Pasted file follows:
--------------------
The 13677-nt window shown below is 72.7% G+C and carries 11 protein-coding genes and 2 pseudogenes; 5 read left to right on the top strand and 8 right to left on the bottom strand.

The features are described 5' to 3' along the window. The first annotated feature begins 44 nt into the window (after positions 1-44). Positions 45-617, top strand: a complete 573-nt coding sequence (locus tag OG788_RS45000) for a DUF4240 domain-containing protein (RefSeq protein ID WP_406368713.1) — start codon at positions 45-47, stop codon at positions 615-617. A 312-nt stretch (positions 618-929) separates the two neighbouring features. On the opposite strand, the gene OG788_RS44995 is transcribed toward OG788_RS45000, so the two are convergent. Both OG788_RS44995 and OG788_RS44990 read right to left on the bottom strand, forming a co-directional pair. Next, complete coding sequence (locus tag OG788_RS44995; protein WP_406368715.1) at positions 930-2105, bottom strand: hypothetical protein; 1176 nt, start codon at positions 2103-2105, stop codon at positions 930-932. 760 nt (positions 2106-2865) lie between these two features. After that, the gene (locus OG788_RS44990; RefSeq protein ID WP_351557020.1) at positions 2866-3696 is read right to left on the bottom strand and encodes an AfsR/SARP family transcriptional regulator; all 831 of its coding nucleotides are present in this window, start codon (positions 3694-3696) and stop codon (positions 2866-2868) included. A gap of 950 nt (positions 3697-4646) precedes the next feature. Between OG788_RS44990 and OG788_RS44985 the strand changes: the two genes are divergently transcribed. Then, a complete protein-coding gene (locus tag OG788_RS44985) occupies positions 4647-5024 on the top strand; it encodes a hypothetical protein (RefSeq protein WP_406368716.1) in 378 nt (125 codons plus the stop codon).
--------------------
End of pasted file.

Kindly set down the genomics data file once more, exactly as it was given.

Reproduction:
The 13677-nt window shown below is 72.7% G+C and carries 11 protein-coding genes and 2 pseudogenes; 5 read left to right on the top strand and 8 right to left on the bottom strand.

The features are described 5' to 3' along the window. The first annotated feature begins 44 nt into the window (after positions 1-44). Positions 45-617, top strand: a complete 573-nt coding sequence (locus tag OG788_RS45000) for a DUF4240 domain-containing protein (RefSeq protein ID WP_406368713.1) — start codon at positions 45-47, stop codon at positions 615-617. A 312-nt stretch (positions 618-929) separates the two neighbouring features. On the opposite strand, the gene OG788_RS44995 is transcribed toward OG788_RS45000, so the two are convergent. Both OG788_RS44995 and OG788_RS44990 read right to left on the bottom strand, forming a co-directional pair. Next, complete coding sequence (locus tag OG788_RS44995; protein WP_406368715.1) at positions 930-2105, bottom strand: hypothetical protein; 1176 nt, start codon at positions 2103-2105, stop codon at positions 930-932. 760 nt (positions 2106-2865) lie between these two features. After that, the gene (locus OG788_RS44990; RefSeq protein ID WP_351557020.1) at positions 2866-3696 is read right to left on the bottom strand and encodes an AfsR/SARP family transcriptional regulator; all 831 of its coding nucleotides are present in this window, start codon (positions 3694-3696) and stop codon (positions 2866-2868) included. A gap of 950 nt (positions 3697-4646) precedes the next feature. Between OG788_RS44990 and OG788_RS44985 the strand changes: the two genes are divergently transcribed. Then, a complete protein-coding gene (locus tag OG788_RS44985) occupies positions 4647-5024 on the top strand; it encodes a hypothetical protein (RefSeq protein WP_406368716.1) in 378 nt (125 codons plus the stop codon).